Volvo is already providing cars to Uber's self-driving test program. Now it's teaming up with giant supplier Autoliv to create its own fully self-driving system. Image source: Volvo Cars. 

Volvo Cars and giant auto supplier Autoliv (NYSE:ALV) said on Tuesday that they are creating a new joint venture to develop advanced software for self-driving cars.The joint venture will be headquartered in Volvo's Swedish hometown of Gothenburg. It will begin operations early next year with about 200 employees coming from both Volvo and Autoliv. It's the latest entry in the worldwide race to perfect systems for fully autonomous vehicles. But what does it mean for Volvo, Autoliv, and their rivals?

What Volvo and Autoliv said about this new joint venture

The companies said in a statement that the new joint venture will develop advanced driver-assistance systems (ADAS, in the industry jargon) and fully autonomous drive systems. The systems will be used by Volvo and made available to other automakers by Autoliv. The plan is to have the first ADAS products available by 2019, with the fully autonomous system coming to market by 2021. 

Autoliv is already a major supplier of vehicle safety systems to automakers around the world. That, plus Volvo's long-standing record as a leader in vehicle safety, made the match-up between the two Swedish companies a natural one, executives said.

"There are no two companies that can claim to have done more for automotive safety worldwide than Autoliv and Volvo," said Autoliv CEO Jan Carlson in a statement. "This new company is a recognition of the fact that autonomous driving is the next step to transform road safety."

Volvo is bringing in some help to keep pace with rivals...

Volvo, which is owned by China's Geely Automotive Holdings, has recently been seen as a leader among automakers rushing to develop self-driving systems. The company announced last month that it will partner with ride-hailing giant Uber on a pilot test of Uber's prototype self-driving system. Uber is equipping specially modified Volvo XC90s with its self-driving system and adding them to its ride-hailing fleet in Pittsburgh.

But this latest move suggests that Volvo thinks it needs extra muscle to keep up with recent announcements from rivals. General Motors (NYSE:GM) and Uber rival Lyft are known to be close to a similar pilot test in which self-driving electric Chevrolet Bolts will ferry Lyft passengers in a major U.S. city. Ford (NYSE:F) recently said that it expects to mass-produce a fully self-driving vehicle starting in 2021, and all three of Volvo's German luxury-car rivals are known to be working on self-driving systems.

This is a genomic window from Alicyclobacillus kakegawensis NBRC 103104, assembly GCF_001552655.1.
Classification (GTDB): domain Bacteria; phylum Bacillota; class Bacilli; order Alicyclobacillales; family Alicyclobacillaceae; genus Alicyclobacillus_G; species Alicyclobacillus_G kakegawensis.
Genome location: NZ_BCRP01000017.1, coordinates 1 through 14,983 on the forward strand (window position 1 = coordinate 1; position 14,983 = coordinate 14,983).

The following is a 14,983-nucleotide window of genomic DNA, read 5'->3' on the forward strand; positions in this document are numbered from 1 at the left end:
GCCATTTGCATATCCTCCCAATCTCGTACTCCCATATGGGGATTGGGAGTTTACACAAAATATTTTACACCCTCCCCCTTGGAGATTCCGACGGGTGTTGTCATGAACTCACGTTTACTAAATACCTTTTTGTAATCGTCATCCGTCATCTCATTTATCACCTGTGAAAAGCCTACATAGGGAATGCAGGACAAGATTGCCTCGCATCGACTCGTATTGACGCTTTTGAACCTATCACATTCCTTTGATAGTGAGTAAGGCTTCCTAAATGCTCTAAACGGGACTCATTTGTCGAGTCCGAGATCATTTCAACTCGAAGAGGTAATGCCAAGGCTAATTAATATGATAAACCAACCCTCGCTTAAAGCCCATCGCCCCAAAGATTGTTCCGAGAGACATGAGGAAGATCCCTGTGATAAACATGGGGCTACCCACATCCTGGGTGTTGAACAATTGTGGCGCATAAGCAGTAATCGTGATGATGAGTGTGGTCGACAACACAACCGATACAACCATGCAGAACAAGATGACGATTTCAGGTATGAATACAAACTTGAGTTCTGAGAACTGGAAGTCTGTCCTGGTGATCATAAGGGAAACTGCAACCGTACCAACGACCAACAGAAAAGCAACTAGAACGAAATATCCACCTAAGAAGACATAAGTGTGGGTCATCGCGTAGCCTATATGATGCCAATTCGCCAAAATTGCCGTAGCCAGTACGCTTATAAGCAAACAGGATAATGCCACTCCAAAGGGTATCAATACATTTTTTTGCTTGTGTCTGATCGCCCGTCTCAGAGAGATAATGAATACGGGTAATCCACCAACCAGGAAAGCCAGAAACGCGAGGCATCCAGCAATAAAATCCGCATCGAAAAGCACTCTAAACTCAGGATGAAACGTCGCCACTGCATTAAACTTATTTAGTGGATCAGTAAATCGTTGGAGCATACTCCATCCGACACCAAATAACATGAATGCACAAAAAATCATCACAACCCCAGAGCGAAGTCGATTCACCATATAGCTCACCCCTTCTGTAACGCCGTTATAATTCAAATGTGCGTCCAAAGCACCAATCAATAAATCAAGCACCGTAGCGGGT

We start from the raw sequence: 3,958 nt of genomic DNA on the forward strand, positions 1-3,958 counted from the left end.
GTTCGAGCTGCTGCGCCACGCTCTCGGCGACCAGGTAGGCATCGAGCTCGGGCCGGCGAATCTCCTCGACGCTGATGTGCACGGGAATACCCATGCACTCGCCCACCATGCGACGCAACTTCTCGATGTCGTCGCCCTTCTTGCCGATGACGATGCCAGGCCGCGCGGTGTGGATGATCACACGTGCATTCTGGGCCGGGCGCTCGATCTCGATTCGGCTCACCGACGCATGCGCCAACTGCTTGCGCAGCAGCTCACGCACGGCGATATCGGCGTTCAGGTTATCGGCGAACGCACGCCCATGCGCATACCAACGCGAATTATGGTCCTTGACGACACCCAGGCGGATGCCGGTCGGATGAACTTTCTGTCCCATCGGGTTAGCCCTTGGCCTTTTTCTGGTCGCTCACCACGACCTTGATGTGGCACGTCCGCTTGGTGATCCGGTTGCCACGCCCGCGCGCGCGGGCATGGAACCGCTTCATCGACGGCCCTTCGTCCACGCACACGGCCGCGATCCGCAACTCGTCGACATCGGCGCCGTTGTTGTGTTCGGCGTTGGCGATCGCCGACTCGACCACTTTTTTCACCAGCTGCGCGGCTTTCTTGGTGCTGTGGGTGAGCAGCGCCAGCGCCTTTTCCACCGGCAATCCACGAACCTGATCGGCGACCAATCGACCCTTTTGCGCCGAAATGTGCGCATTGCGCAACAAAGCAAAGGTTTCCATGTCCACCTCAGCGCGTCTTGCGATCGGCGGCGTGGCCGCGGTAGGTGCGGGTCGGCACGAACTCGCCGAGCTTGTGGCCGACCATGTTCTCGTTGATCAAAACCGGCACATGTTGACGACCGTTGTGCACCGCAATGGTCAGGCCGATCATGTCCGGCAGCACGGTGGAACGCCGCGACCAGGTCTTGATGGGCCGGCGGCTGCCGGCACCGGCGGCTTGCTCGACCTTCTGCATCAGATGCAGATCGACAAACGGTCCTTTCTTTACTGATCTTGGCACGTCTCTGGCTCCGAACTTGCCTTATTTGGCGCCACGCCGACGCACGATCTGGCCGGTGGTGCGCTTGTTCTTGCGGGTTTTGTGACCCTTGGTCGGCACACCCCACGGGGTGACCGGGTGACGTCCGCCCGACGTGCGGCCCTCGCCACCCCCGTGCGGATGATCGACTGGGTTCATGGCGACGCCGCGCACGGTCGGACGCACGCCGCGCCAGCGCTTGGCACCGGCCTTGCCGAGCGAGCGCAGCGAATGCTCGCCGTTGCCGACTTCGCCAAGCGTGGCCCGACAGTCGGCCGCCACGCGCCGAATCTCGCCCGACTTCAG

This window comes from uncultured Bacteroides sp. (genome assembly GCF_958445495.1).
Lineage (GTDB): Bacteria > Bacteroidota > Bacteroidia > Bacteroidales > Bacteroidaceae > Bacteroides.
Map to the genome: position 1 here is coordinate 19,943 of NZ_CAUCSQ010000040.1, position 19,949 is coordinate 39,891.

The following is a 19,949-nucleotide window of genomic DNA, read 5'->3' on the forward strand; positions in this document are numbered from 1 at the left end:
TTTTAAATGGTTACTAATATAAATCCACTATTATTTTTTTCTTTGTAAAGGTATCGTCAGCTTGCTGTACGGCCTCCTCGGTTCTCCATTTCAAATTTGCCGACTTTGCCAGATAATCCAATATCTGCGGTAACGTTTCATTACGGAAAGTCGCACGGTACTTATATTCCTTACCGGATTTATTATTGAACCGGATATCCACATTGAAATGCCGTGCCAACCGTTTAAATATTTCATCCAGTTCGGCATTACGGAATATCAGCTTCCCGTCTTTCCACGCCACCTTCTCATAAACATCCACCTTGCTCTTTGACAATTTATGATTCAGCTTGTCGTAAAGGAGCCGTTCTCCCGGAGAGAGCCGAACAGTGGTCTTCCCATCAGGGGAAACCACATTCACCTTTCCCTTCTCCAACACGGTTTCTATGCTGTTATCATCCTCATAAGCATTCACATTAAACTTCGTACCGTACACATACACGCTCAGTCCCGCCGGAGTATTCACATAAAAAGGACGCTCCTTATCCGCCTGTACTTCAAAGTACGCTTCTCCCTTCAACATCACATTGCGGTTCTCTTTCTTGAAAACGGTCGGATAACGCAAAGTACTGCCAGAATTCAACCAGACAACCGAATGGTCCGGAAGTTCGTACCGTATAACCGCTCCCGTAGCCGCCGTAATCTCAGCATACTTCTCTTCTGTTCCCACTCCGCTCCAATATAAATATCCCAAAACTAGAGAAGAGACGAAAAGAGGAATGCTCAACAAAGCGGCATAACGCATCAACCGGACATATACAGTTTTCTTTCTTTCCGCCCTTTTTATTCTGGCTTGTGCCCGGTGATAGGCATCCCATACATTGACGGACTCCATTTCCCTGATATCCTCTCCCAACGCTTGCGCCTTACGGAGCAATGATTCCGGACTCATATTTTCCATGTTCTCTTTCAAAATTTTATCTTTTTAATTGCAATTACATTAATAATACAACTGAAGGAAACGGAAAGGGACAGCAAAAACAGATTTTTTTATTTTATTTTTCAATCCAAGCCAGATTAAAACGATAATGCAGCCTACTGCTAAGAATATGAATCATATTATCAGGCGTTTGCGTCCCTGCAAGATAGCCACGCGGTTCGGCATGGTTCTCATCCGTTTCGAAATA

... and Autoliv is pushing to get into the self-driving game 

For its part, this move is probably part of Autoliv's response to last month's blockbuster announcement by rival auto supplier Delphi (NYSE:DLPH) and Israeli ADAS specialist Mobileye (NYSE:MBLY). The two said that they will work together to develop a full self-driving system that will be available to most automakers starting in 2019.

Simply put, Autoliv needs to develop a rival system as quickly as possible. This new joint venture will let Autoliv add its already-deep ADAS expertise to the work that Volvo has already done on full self-driving systems.

The upshot: Racing to develop what could soon be a commodity

The market for self-driving technology is likely to be huge, at least for a while. But with so many players in and outside of the auto industry plowing big resources into developing the systems, it might soon become something of a commodity. It's very possible that in 10 or 15 years, nearly all new cars -- at least in Western countries -- will come with self-driving capabilities.  

Some of the world's automakers will be able to develop their systems largely in-house. Assuming that their systems are competitive, they could offer unique features and realize advantages in cost. But there will be quite a few that won't or can't develop their own systems. For them, Autoliv will join Delphi in offering a complete self-driving solution that will let them get into the game -- at a cost. 

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